• There is a remark of BURNS's on this song, upon which there may exist some diversity of opinion. He says, “ it is perhaps the first bottle song that ever was composed;” meaning undoubtedly that it is the first, not in point of time, but in point of merit. Let this, however, be as it may, it is certain there are thousands of sterling, honest hearts, in this and every other country, who have often experienced the force and truth of one line of it in particular "0! poverty parts good company."

Her hair it is lint-white; her skin it is milk-white;

Dark is the blue o her saft rolling ee;
Red, red her ripe lips, and sweeter than roses:-

Whar could my wee thing wander frae me?
I saw na your wee thing, I saw na your ain thing,

Nor saw I your true love down by yon lea; But I met my bonnie thing late in the gloamin,

Down by the burnie whar flow'rs the haw tree. Her hair it was lint-white; her skin it was milk-white:

Dark was the blue o' her saft rolling ee;
Red ware her ripe lips, and sweeter than roses:

Sweet ware the kisses that she ga’e to me!

It was na my wee thing, it was na my ain thing,

It was na my true love ye met by the tree: Proud is her leel heart! modest her nature!

She never loo'd onie, till ance she loo'd me. Her name it is Mary; she's frae Castle-Cary:

Aft has she sat, when a bairn, on my knee: Fair as your face is, war't fifty times fairer,

Young bragger, she ne'er would gie kisses to thee! It was then your Mary; she's frae Castle-Cary;

It was then your true love I met by the tree: Proud as her heart is, and modest her nature,

Sweet ware the kisses that she ga’e to me. Sair gloom'd his dark brow, blood-red his cheek grew,

Wild flash'd the fire frae his red rolling ee! Ye's rue sair, this morning, your boasts and your

scorping: Defend ye, fause traitor! fu' loudly ye lie. Awa wi' beguiling, cried the youth, smiling.“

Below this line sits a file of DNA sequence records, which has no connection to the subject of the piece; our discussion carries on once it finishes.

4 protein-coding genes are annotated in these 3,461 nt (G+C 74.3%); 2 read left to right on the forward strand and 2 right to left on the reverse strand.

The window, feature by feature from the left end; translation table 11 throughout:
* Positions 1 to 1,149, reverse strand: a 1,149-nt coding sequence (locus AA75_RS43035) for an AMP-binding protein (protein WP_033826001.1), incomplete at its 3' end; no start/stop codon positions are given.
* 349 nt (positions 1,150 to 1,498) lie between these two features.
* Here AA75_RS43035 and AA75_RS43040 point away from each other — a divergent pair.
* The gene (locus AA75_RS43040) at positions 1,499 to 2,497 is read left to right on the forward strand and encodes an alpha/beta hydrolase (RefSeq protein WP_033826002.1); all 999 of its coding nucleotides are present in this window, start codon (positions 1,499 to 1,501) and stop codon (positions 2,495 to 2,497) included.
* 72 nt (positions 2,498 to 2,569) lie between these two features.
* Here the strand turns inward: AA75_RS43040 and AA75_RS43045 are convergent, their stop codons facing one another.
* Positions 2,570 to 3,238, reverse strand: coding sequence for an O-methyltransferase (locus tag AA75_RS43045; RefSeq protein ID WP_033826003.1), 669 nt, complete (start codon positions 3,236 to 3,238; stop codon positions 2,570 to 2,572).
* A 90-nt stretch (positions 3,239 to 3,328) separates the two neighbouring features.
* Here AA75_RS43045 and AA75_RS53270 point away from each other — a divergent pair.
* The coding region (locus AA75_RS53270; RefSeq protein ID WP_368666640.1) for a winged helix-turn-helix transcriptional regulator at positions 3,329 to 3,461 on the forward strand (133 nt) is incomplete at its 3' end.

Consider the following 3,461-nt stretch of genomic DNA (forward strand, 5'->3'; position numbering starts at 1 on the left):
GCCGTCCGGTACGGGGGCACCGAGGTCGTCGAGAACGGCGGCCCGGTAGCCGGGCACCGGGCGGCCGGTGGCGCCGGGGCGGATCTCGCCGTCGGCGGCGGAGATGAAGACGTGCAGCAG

Aff went the bonnet; the lint-white locks flee; The belted plaid fa'ing, her white bosom shawing,

Fair stood the lov'd maid wi’ the dark rolling ee!

Is it my wee thing! is it mine ain thing!

Is it my true love here that I see! O Jamie, forgie me; your heart's constant to me;

I'll never mair wander, dear laddie, frae thee!

THE BANKS O' GLAIZART.

TUNE_" Locheroch Side."
Now flow'ry summer comes again,
And decks my native, bonnie plain,
While feather'd warblers swell the strain,

Aroun' the banks o' Glaizart.
Our woody, wild, romantic glens,
Our flow'ry groves, and fairie dens,
Form heart-enliv’ning, charming scenes,

Aroun' the banks o’ Glaizart.
In childhood's days, sweet dawn o'life,
Unknown to sorrow, care, and strife,
Aft hae 1 rov'd 'mid pleasures rife,

Upon thy banks, sweet Glaizart.
There too, fair Jeanie, maid o'glee,
In youthfu’ days engag'd my e'e,
And first her mou I blythe did prie,

Upon thy banks, sweet Glaizart. ,
O charming are the tow'ring Fells,
Whare rural pleasure kindly dwells;
And lovely are the blooming belles,

That grace thy banks, sweet Glaizart.
Here Nature's han', in days o'yore,
That after-swains might her adore,
Bequeath'd the peerless gifts, in store,

That grace thy banks, sweet Glaizart:
Yes, wi' that bonnie Clachan Glen,
Whare birdies chant the artless strain,
Her warks she crown'd--and mark'd her ain

The bonnie banks o' Glaizart.